The newspaper industry has long been in crisis. When I say "newspaper industry" I am making reference to the word "newspaper" as it would have been defined circa 1995, at the dawn of the modern digital communications age: a large sheaf of newsprint containing articles, photographs and advertisements, provided at a nominal cost to news consumers by way of news kiosks, newspaper boxes and direct delivery.
The basic facts of the crisis are by now so well known it hardly seems necessary to enumerate them. In the past decade print subscriptions and print readers have steadily declined. Print advertising revenue has similarly been on a downward spiral, and online advertising sources have failed to close the revenue gap. Newspaper features that once guaranteed reader loyalty and advertiser dollars have long been supplanted by online alternatives, alternatives that as often as not provide one-time news consumers with superior functionality: classified ads, horoscopes, crossword puzzles, advice columns, photo features, television listings, weather forecasts, sports statistics, color supplements, the weekend comics.
The repercussions of this upheaval in the news landscape are also well known. Layoffs in newsrooms around the world. Bureaus closed. Bankruptcy filings. The offices of once powerful and illustrious newspapers lay empty, yellowing copies of last editions grim reminders of a glorious past eclipsed.
Those newspapers still pumping out the daily ink struggle to find their way as print circulation continues to dwindle. The same questions are asked in business meetings around the globe. How do we find new revenue sources? Now do we stay relevant? How do we survive?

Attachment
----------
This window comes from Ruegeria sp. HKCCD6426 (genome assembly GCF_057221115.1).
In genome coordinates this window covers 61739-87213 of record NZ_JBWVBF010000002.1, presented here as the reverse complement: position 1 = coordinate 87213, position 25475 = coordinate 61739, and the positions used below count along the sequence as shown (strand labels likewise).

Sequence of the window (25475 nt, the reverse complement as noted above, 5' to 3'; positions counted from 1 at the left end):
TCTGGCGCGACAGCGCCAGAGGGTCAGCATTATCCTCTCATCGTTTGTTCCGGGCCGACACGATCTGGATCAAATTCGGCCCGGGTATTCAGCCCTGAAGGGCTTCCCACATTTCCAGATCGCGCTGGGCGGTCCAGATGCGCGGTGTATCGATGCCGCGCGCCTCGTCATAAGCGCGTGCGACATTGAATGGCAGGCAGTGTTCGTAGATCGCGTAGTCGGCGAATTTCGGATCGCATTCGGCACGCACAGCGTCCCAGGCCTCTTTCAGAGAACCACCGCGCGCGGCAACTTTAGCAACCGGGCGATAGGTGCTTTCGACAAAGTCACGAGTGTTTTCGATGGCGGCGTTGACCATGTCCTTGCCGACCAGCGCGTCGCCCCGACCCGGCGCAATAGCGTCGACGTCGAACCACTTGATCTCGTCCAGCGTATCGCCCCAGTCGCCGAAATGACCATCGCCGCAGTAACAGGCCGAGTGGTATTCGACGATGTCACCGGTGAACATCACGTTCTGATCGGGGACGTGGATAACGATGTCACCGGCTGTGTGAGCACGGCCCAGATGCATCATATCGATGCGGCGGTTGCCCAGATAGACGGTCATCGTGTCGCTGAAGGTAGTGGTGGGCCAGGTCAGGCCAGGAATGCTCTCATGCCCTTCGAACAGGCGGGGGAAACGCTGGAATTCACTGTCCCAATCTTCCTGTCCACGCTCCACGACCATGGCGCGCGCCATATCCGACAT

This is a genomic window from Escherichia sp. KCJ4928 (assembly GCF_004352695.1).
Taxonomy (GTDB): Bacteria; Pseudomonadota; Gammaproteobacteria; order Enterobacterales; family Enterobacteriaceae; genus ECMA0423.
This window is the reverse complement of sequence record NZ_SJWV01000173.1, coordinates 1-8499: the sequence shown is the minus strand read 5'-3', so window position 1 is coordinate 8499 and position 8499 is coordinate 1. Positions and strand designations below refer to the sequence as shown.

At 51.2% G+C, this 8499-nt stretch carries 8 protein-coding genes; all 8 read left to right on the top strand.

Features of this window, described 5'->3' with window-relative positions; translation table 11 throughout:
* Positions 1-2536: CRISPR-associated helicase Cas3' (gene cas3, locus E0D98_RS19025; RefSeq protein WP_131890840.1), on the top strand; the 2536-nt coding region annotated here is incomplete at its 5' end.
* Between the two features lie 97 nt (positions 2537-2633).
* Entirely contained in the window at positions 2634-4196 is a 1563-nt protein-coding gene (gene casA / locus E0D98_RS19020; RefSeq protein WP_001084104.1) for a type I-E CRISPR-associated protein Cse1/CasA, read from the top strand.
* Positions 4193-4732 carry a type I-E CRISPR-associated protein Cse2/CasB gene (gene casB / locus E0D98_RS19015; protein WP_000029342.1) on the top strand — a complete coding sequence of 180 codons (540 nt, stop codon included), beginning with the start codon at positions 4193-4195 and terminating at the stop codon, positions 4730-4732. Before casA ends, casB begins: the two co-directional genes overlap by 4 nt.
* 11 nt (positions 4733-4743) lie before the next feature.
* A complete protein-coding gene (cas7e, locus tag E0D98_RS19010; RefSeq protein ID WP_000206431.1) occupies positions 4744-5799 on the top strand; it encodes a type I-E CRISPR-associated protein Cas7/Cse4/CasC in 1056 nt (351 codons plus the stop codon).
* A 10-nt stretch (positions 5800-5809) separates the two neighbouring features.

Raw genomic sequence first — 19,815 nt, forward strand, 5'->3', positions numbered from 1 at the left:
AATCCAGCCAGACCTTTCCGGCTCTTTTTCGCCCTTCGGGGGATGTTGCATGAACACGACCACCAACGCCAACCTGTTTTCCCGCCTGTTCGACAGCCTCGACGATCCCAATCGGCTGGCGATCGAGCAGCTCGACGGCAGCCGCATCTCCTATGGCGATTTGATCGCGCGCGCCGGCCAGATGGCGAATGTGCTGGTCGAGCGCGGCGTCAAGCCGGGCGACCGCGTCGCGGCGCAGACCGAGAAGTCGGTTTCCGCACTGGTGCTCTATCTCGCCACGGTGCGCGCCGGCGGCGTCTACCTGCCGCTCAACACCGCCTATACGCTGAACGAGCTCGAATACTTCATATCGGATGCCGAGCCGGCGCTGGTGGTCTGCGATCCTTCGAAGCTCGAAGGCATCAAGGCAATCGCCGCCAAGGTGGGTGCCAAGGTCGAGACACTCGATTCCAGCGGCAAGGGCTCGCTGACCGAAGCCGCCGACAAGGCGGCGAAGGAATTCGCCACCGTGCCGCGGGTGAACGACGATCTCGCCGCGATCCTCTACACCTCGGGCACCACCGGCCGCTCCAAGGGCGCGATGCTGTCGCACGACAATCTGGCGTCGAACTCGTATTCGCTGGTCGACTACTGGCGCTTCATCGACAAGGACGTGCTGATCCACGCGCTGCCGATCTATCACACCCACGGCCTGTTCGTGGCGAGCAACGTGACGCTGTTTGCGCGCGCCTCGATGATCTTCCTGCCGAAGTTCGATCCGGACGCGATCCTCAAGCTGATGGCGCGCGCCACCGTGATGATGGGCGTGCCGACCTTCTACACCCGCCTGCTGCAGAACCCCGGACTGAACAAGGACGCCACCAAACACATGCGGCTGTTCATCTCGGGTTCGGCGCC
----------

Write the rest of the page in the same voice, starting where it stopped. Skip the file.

My proposal is simple. It is highly actionable. The path I suggest though, even if embraced, may be too late for many newspapers. In the long run adopting this proposal may not even ensure the survival of a given newspaper's print edition, but might at least provide a fighting chance for the organization that prints it. But I think that any newspaper that fails to pay heed to this basic advice is doomed.
Write for the web first, and print second.
By "the web" I mean, of course, digital devices. From a audience perspective this means write first for those who consume their news on their desktops, laptops, tablets and digital phones. And by all means, if it's cost effective (or if you can absorb the loss) continue to provide this same information, perhaps in a modified form, for those eager to keep the pulp and paper factories in Port Alberni and Prince George going. But those consumers of news and trees should be a secondary concern. Write for the web first, and print second: in other words, do the exact opposite of what you are probably doing now.
Of course there are many newspapers that have acknowledged the importance of their digital readership, and a few have even to some degree embraced the reality of news consumption in the twentieth century. But the most cursory survey of newspapers online reveals that the majority of newspapers that were born in the age of print, the vast majority, are creating a product for print first, and the web second.
Articles that reference websites and do not link to them. Boring boilerplate web design. Lousy onsite search functionality. Limited opportunities for user engagement, if they exist at all. Facebook Pages and Twitter profiles consisting of nothing of but a news feed, with no signs of meaningful interaction with readers. Useless tag clouds. Inadequate meta data. Registration barriers.
All signs of publications produced first and foremost for print consumers, with their digital existence an afterthought.
What would the reversal of this model entail? Fundamentally, a conceptual shift that would see writers, editors, subscription managers, sales people and secretaries visualizing their final product as something that appears on their screen, not something that's delivered throughout the newsroom when the day's print run is finished.